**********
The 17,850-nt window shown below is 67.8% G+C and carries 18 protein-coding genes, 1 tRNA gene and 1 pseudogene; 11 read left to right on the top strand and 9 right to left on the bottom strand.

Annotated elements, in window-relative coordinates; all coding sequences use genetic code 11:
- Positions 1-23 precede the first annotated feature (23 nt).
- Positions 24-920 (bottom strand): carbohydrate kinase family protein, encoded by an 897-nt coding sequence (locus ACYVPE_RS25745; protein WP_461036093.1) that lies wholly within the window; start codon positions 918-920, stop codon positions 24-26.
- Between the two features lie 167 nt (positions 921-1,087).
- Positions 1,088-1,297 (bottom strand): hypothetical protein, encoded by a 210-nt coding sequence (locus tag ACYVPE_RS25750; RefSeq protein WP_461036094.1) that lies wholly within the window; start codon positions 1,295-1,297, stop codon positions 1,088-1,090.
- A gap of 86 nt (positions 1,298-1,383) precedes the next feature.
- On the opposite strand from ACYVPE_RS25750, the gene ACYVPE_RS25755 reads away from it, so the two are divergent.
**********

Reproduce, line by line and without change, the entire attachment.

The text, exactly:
The 17,850-nt window shown below is 67.8% G+C and carries 18 protein-coding genes, 1 tRNA gene and 1 pseudogene; 11 read left to right on the top strand and 9 right to left on the bottom strand.

Annotated elements, in window-relative coordinates; all coding sequences use genetic code 11:
- Positions 1-23 precede the first annotated feature (23 nt).
- Positions 24-920 (bottom strand): carbohydrate kinase family protein, encoded by an 897-nt coding sequence (locus ACYVPE_RS25745; protein WP_461036093.1) that lies wholly within the window; start codon positions 918-920, stop codon positions 24-26.
- Between the two features lie 167 nt (positions 921-1,087).
- Positions 1,088-1,297 (bottom strand): hypothetical protein, encoded by a 210-nt coding sequence (locus tag ACYVPE_RS25750; RefSeq protein WP_461036094.1) that lies wholly within the window; start codon positions 1,295-1,297, stop codon positions 1,088-1,090.
- A gap of 86 nt (positions 1,298-1,383) precedes the next feature.
- On the opposite strand from ACYVPE_RS25750, the gene ACYVPE_RS25755 reads away from it, so the two are divergent.